The Ego, meanwhile, does not cease to be what it was, although it is furnished with diverse sensations. It has, therefore, the power of being modified, and the power of feeling many sensations is something altogether different from any one actual sensation. Finally, the sensation is felt by the Ego, whereas the Ego is that which feels. These characteristics, not only different but contrary, clearly show that sensations and the act which makes them exist cannot be conceived without a middle subject, that is, without something in which that act of the existence of sensa. tions terminates, before it terminates in them, and in which sensations receive and have existence.

"In all this, the important point to observe is that the sentient subject in question is not deduced from a long train of reasoning, but from a simple analysis of this idea, existent sensation. In the same way, therefore, as we showed above, . . . that even to conceive an existent sensation (this is granted by Hume) is to conceive a substance, and this from the analysis of existing sensation, so here we show that the mere conceiving of a substance is conceiving something different from the sensations (their subject), and this by means of the analysis of the idea of substance. The subject of sensations, therefore, is not merely an act extending to them, but is a principle existing in itself, which has the power to feel, and abides even when deprived of all special and accidental feelings” (New Essay, vol. ii. $$ 640-643).

There is no greater difficulty in conceiving an existing sensation than in conceiving any other unit of force, such, for example, as an atom. Indeed, the difficulty is even less in the former case, since sensation is in its nature a principle of unity. The difficulty with regard to the conception of the human soul resolves itself into the difficulty of conceiving how these units of sensation are united in a higher sentient unity. But this is no more difficult than to conceive how a number of atomic forces unite to form a single molecular force, different from its components, yet capable of being resolved into them, and how this molecular force is capable, under different circumstances, of displaying actions totally or widely different from each other. The soul might be defined as the substance of the unity of sensation, or the substantial unity of sensation. It is thus that the soul is the substantial form of the body, as the Schoolmen said (see St. Thomas, Sum. Theol., Pt. i. q. 76).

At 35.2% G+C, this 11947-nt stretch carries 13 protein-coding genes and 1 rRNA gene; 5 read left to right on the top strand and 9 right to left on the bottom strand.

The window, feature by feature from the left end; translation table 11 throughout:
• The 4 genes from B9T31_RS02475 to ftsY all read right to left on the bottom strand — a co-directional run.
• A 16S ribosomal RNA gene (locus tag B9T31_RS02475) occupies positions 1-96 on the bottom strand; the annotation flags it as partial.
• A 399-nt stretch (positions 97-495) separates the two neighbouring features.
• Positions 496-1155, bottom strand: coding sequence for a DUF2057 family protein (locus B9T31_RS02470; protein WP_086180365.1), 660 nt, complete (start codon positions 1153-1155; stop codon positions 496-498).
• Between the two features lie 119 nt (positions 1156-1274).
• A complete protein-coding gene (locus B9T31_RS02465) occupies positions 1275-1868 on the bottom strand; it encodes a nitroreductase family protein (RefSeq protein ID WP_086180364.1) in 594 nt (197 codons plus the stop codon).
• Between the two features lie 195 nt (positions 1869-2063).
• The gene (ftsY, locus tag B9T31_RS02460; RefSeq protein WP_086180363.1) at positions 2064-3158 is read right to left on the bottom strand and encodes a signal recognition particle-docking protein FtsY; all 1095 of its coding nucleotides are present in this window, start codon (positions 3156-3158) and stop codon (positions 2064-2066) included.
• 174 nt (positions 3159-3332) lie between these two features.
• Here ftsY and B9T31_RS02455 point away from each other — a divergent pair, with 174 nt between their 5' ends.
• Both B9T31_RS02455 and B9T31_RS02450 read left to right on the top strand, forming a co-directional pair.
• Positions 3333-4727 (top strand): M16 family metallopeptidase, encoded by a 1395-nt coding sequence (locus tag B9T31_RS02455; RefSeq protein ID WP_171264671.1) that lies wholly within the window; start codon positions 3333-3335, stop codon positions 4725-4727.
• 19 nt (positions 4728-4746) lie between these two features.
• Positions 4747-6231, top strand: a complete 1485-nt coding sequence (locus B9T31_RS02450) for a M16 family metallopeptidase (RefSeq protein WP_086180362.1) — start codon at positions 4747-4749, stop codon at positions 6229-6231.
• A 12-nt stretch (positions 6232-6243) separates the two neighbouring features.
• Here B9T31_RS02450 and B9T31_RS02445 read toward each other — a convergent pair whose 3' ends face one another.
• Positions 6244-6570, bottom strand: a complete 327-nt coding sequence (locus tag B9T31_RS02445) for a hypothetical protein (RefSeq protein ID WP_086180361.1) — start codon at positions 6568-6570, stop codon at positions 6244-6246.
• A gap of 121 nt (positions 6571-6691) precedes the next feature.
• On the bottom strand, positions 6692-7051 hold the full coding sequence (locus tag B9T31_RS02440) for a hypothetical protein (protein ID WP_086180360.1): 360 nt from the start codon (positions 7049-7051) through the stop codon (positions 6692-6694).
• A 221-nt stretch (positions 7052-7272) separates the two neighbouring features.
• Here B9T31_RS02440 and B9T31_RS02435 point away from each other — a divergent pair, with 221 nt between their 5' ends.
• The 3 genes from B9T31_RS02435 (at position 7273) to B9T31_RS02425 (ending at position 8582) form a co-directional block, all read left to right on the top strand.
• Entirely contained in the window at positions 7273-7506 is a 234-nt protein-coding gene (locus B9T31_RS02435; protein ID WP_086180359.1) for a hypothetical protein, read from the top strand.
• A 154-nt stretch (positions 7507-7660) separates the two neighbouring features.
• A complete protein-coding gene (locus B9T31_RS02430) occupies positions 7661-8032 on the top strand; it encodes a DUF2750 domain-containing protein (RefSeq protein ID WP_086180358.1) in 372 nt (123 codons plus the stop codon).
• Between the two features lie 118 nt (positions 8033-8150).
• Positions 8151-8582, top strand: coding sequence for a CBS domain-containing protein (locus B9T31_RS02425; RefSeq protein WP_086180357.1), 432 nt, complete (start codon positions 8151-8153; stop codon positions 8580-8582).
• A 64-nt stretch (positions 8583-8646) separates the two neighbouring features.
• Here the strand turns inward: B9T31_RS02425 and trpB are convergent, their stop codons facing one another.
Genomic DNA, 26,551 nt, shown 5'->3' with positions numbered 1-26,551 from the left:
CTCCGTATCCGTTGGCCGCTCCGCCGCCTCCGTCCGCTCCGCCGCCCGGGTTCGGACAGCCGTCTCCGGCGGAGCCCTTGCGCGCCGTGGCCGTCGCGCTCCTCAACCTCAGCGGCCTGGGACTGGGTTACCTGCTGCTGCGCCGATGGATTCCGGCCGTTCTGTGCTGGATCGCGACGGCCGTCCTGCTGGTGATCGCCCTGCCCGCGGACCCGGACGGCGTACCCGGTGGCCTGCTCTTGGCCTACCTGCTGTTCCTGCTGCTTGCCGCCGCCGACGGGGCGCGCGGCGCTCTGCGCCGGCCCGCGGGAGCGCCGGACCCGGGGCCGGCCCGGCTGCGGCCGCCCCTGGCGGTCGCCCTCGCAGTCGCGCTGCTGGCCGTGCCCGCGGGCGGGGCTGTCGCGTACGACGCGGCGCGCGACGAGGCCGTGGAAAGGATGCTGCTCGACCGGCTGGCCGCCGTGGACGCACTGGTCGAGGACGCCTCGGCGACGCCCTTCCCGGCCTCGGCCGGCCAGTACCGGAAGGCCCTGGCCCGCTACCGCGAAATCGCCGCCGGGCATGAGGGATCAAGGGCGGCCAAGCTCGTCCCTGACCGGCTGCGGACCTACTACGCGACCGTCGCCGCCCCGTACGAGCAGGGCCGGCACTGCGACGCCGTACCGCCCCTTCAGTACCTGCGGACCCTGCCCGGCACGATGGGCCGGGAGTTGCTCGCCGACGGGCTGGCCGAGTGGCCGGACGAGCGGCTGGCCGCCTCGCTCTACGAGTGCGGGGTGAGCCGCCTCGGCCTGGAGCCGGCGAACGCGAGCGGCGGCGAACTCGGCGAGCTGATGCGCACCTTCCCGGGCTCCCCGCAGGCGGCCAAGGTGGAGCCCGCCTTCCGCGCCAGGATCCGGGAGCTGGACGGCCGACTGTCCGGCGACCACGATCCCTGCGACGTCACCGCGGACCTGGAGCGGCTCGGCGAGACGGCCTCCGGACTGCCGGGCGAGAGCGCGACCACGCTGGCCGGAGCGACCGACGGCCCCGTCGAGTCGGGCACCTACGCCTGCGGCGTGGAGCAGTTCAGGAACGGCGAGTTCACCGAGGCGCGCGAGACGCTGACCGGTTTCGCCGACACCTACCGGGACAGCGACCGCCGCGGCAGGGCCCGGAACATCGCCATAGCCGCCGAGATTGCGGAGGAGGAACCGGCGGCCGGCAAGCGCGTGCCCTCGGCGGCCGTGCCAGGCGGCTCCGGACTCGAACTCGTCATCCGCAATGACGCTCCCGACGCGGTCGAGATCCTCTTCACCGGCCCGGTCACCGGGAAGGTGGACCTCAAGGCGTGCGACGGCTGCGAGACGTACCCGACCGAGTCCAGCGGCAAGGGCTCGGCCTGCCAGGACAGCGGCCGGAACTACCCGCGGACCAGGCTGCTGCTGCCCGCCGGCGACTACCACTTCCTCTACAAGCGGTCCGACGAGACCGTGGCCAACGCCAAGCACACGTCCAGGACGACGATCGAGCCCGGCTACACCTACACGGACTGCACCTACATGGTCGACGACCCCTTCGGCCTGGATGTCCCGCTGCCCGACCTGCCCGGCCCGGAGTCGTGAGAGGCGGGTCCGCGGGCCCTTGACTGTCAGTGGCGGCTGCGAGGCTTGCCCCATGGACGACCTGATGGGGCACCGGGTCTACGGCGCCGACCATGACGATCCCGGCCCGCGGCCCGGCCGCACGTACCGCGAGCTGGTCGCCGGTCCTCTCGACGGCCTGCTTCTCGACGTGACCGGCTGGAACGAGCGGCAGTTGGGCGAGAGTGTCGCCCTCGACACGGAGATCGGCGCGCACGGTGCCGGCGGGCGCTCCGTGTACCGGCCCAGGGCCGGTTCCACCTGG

I 22.

The human soul a principle at once sensitive and intellective.

But the human soul not only feels, but also intellectively perceives—perceives felt bodies and itself. The human soul, therefore, is a principle at once sensitive and intellective.

The difference between sense and intelligence, now so frequently overlooked, was seen as early as Herakleitos, who says that “Those who hear without intelligence are like deaf persons ('Αξύνετοι ακούσαντες κωφοίσι έοίκασι),” and “ Eyes and ears are evil witnesses to men with barbarous Souls (κακοί μάρτυρες ανθρώποισι οφθαλμοί και ώτα,

, βαρβάρους ψυχάς εχόντων [έχουσι ?]” Bywater, Heracliti Ephesii Reliquiæ, pp. 2, 3). The distinction was more clearly brought out by Plato and Aristotle; but both made it far too wide, the former, by utterly separating the intelligible from the sensible world, the latter, by separating the intellective from the sensitive in man, and giving him, so to speak, two souls, one intellective and one sensitive. St. Thomas and the Schoolmen did not go much beyond Aristotle. They still continued to speak of the object of sense, as well as the object of intelligence, and of a common sense, as different from intelligence. Indeed, the true nature of the distinction was never cleared up until Rosmini showed that sense has only a term, while intelligence has an object, and that in cognition this term and this object are correlated as matter and form, as subject and object. This clearing up would not have been possible without the previous distinction between the matter and form of cognition. That this distinction found currency in philosophy, is mainly